Infrared monitor-guided bleb revision (IRGBR), an alternative needling system, visualizes anterior-segment tissues around the bleb not visible during needle revision after trabeculectomy. This study determined the safety and efficiency of 5-fluorouracil (5-FU) as an adjunctive anti-metabolite in IRGBR.
We retrospectively analyzed 43 consecutive eyes (40 patients; 14 eyes, primary open-angle; 29 eyes, secondary glaucoma) treated with IRGBR for failing filtering blebs. The patients were divided into two groups. The first one had IRGBR without adjunctive 5-FU subconjunctival injection, and the second one had IRGBR with 5-FU. We performed Kaplan-Meier survival analysis using log-rank tests after 2 years of follow-up and Cox proportional hazards regression model to analyze the dependence of the survival time on predictor variables. Two failure criteria were defined as the need for additional surgery for intraocular pressure (IOP) reduction and the IOP at two consecutive follow-up visits based on definition 1, IOP ≧22 mmHg and definition 2, IOP ≧17 mmHg.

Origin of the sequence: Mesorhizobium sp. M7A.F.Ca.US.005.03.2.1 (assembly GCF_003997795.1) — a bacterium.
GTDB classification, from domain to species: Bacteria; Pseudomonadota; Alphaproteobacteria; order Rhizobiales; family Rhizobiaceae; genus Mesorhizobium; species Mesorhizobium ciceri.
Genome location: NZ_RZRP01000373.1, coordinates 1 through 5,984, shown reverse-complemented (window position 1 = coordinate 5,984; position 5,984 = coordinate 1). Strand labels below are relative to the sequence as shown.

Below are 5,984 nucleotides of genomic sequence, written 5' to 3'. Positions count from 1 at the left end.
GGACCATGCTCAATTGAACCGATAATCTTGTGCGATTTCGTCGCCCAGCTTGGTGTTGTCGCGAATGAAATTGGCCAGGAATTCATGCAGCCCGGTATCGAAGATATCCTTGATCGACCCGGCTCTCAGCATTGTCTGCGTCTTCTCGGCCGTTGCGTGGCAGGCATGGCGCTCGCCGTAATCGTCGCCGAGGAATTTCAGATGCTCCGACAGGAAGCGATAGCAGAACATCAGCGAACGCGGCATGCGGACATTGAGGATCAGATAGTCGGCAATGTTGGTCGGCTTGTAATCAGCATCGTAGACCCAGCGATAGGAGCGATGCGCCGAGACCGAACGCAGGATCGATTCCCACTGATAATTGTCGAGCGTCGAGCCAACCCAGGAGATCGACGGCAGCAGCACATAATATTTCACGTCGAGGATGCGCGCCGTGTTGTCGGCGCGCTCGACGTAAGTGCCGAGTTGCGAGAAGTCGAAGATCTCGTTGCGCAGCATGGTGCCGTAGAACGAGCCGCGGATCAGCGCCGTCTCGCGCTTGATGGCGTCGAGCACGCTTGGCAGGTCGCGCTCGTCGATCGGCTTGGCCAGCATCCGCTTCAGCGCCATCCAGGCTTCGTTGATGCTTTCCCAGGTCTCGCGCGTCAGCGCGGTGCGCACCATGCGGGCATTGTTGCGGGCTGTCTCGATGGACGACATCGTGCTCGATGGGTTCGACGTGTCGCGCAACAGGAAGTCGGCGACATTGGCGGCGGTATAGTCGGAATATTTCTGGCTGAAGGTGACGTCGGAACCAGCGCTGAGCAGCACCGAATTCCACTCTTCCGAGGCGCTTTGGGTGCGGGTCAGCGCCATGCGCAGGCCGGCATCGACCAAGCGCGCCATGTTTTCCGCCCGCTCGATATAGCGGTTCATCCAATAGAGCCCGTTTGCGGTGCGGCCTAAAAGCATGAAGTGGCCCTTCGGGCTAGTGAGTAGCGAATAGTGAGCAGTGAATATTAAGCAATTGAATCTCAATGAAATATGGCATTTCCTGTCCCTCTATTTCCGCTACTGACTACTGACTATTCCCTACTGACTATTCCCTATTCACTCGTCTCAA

Thirty eyes (29 cases) underwent IRGBR with subconjunctival 5-FU injection (group A in the second term) and 13 eyes (11 cases) without 5-FU (group B in the first term). The success rates 24 months after IRGBR were 73.3 and 23.1%, respectively, in groups A and B based on the definition 1 failure and 56.7 and 7.7% based on the definition 2 failure. Complications included transient bleb leaks (group A, 3 eyes; group B, none) and choroidal detachment (group A, 1 eye; group B, none). No use of 5-FU and IOPs ≧10 mmHg 1 week after IRGBR were significant risk factors.
Adjunctive 5-FU in IRGBR achieved a better success rate for failing trabeculectomy blebs.